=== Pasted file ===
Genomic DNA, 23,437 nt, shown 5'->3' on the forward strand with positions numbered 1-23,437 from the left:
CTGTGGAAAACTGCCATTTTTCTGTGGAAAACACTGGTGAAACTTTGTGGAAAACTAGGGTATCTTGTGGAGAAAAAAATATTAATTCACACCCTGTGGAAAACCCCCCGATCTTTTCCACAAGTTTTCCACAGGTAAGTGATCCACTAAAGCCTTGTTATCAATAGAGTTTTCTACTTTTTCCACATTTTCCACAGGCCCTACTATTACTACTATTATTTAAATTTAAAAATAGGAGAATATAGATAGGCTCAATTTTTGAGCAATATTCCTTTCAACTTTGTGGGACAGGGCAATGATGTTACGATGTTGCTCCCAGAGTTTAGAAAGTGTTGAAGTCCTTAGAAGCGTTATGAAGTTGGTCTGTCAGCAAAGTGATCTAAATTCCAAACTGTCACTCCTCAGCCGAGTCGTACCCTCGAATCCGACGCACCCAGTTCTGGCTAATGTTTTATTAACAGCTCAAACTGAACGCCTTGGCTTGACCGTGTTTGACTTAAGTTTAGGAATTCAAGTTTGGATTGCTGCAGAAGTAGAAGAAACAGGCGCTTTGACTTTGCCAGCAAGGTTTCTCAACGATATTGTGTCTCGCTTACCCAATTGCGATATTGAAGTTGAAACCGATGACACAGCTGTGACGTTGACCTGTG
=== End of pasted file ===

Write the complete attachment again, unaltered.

Genomic DNA, 23,437 nt, shown 5'->3' on the forward strand with positions numbered 1-23,437 from the left:
CTGTGGAAAACTGCCATTTTTCTGTGGAAAACACTGGTGAAACTTTGTGGAAAACTAGGGTATCTTGTGGAGAAAAAAATATTAATTCACACCCTGTGGAAAACCCCCCGATCTTTTCCACAAGTTTTCCACAGGTAAGTGATCCACTAAAGCCTTGTTATCAATAGAGTTTTCTACTTTTTCCACATTTTCCACAGGCCCTACTATTACTACTATTATTTAAATTTAAAAATAGGAGAATATAGATAGGCTCAATTTTTGAGCAATATTCCTTTCAACTTTGTGGGACAGGGCAATGATGTTACGATGTTGCTCCCAGAGTTTAGAAAGTGTTGAAGTCCTTAGAAGCGTTATGAAGTTGGTCTGTCAGCAAAGTGATCTAAATTCCAAACTGTCACTCCTCAGCCGAGTCGTACCCTCGAATCCGACGCACCCAGTTCTGGCTAATGTTTTATTAACAGCTCAAACTGAACGCCTTGGCTTGACCGTGTTTGACTTAAGTTTAGGAATTCAAGTTTGGATTGCTGCAGAAGTAGAAGAAACAGGCGCTTTGACTTTGCCAGCAAGGTTTCTCAACGATATTGTGTCTCGCTTACCCAATTGCGATATTGAAGTTGAAACCGATGACACAGCTGTGACGTTGACCTGTG